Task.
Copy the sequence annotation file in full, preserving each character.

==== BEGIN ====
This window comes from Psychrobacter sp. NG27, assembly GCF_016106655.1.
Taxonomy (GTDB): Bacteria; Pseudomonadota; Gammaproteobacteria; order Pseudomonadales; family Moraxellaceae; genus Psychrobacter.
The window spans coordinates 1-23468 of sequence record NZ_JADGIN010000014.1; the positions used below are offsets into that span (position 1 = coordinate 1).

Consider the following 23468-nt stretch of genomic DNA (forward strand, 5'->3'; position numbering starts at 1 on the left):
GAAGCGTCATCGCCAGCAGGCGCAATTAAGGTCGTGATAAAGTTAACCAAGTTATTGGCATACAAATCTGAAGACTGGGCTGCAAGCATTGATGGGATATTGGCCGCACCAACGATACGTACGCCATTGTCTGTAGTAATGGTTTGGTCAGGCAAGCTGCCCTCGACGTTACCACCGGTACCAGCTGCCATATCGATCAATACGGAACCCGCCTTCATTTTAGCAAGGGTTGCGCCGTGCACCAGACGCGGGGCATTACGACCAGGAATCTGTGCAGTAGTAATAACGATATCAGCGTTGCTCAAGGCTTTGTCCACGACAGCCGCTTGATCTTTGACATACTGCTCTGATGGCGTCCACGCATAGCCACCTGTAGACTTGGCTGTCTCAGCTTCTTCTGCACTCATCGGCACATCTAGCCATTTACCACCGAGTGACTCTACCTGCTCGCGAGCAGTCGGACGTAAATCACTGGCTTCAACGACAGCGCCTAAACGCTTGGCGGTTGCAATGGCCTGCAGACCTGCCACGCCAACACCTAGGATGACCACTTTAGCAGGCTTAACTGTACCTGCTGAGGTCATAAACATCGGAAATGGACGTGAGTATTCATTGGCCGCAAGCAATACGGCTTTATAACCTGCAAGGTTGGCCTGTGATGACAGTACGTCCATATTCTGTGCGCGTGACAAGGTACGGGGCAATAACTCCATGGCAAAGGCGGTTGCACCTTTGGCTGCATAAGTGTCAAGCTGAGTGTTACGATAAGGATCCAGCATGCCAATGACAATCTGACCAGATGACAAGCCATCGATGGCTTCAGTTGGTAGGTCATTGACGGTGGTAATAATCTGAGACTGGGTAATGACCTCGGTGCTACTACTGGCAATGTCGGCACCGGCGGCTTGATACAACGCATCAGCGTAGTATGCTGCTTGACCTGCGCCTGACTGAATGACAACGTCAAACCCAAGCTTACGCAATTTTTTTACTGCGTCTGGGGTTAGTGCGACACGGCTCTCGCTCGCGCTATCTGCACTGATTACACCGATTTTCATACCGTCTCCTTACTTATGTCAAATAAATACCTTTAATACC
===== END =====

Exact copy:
This window comes from Psychrobacter sp. NG27, assembly GCF_016106655.1.
Taxonomy (GTDB): Bacteria; Pseudomonadota; Gammaproteobacteria; order Pseudomonadales; family Moraxellaceae; genus Psychrobacter.
The window spans coordinates 1-23468 of sequence record NZ_JADGIN010000014.1; the positions used below are offsets into that span (position 1 = coordinate 1).

Consider the following 23468-nt stretch of genomic DNA (forward strand, 5'->3'; position numbering starts at 1 on the left):
GAAGCGTCATCGCCAGCAGGCGCAATTAAGGTCGTGATAAAGTTAACCAAGTTATTGGCATACAAATCTGAAGACTGGGCTGCAAGCATTGATGGGATATTGGCCGCACCAACGATACGTACGCCATTGTCTGTAGTAATGGTTTGGTCAGGCAAGCTGCCCTCGACGTTACCACCGGTACCAGCTGCCATATCGATCAATACGGAACCCGCCTTCATTTTAGCAAGGGTTGCGCCGTGCACCAGACGCGGGGCATTACGACCAGGAATCTGTGCAGTAGTAATAACGATATCAGCGTTGCTCAAGGCTTTGTCCACGACAGCCGCTTGATCTTTGACATACTGCTCTGATGGCGTCCACGCATAGCCACCTGTAGACTTGGCTGTCTCAGCTTCTTCTGCACTCATCGGCACATCTAGCCATTTACCACCGAGTGACTCTACCTGCTCGCGAGCAGTCGGACGTAAATCACTGGCTTCAACGACAGCGCCTAAACGCTTGGCGGTTGCAATGGCCTGCAGACCTGCCACGCCAACACCTAGGATGACCACTTTAGCAGGCTTAACTGTACCTGCTGAGGTCATAAACATCGGAAATGGACGTGAGTATTCATTGGCCGCAAGCAATACGGCTTTATAACCTGCAAGGTTGGCCTGTGATGACAGTACGTCCATATTCTGTGCGCGTGACAAGGTACGGGGCAATAACTCCATGGCAAAGGCGGTTGCACCTTTGGCTGCATAAGTGTCAAGCTGAGTGTTACGATAAGGATCCAGCATGCCAATGACAATCTGACCAGATGACAAGCCATCGATGGCTTCAGTTGGTAGGTCATTGACGGTGGTAATAATCTGAGACTGGGTAATGACCTCGGTGCTACTACTGGCAATGTCGGCACCGGCGGCTTGATACAACGCATCAGCGTAGTATGCTGCTTGACCTGCGCCTGACTGAATGACAACGTCAAACCCAAGCTTACGCAATTTTTTTACTGCGTCTGGGGTTAGTGCGACACGGCTCTCGCTCGCGCTATCTGCACTGATTACACCGATTTTCATACCGTCTCCTTACTTATGTCAAATAAATACCTTTAATACC